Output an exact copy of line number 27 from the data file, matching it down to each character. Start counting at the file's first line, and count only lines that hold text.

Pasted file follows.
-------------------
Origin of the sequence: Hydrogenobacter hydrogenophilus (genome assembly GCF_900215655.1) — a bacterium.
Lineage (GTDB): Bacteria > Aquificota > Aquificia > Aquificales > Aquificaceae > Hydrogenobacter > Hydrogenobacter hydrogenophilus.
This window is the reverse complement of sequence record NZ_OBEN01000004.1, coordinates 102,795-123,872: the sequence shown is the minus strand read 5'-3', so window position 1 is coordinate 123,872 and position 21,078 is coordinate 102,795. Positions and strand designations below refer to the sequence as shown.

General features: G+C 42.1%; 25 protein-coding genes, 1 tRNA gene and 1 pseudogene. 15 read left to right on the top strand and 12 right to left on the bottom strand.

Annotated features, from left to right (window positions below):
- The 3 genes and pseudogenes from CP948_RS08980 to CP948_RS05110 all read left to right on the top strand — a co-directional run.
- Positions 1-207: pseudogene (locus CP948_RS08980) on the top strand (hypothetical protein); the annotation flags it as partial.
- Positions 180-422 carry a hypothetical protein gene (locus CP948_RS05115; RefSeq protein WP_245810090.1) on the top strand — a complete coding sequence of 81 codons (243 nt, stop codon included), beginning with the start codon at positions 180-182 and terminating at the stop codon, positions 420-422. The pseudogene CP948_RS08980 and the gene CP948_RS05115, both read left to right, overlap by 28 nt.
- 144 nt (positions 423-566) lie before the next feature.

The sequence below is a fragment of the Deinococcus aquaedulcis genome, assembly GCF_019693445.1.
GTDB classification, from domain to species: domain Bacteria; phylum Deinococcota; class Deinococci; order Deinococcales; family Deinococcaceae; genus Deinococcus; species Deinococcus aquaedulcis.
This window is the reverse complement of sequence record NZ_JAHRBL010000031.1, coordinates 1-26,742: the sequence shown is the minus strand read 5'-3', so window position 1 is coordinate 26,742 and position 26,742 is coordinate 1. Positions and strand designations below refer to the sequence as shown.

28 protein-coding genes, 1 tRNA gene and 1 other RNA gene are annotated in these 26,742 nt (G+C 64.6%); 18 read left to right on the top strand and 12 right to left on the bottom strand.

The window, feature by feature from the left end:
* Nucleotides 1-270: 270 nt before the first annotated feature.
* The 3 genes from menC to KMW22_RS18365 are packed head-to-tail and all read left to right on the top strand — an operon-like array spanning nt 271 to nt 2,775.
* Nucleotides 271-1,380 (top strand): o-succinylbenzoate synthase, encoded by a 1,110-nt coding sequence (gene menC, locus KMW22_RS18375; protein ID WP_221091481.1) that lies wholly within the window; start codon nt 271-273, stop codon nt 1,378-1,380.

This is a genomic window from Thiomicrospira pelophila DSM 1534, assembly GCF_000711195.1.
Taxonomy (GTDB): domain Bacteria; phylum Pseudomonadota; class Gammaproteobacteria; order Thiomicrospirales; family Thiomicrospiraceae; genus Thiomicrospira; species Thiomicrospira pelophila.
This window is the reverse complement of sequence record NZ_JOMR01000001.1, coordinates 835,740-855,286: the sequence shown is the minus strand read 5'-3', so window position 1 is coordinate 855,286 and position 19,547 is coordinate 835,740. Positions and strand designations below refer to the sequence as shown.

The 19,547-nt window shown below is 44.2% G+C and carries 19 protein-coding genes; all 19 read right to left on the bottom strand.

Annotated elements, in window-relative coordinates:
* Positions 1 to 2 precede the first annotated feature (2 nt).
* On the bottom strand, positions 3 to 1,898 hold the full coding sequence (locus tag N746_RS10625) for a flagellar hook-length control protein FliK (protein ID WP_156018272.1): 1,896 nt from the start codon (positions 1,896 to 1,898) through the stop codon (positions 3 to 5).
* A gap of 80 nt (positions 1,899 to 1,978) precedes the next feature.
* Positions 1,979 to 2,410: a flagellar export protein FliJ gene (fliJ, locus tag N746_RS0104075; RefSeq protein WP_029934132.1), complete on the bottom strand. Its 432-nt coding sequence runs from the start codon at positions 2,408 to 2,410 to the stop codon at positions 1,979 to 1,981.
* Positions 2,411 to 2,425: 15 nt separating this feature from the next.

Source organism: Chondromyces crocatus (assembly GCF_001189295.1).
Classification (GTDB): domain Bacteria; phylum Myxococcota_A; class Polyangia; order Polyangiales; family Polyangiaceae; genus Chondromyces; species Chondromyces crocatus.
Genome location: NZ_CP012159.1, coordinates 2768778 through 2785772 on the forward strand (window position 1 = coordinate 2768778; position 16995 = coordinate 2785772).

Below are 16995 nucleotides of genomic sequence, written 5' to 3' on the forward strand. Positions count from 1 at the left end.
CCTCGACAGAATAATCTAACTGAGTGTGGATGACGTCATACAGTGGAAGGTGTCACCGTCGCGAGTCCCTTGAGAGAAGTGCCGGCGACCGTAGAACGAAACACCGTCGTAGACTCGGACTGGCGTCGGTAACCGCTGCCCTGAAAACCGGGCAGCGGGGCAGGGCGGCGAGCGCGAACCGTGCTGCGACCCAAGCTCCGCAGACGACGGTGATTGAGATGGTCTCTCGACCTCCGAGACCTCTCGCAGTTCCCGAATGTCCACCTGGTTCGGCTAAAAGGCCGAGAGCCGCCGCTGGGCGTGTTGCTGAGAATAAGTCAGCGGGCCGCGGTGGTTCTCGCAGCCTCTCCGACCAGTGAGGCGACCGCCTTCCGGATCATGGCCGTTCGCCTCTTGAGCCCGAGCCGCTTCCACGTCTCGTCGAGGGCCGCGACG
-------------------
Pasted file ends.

* Positions 2,411 to 2,425: 15 nt separating this feature from the next.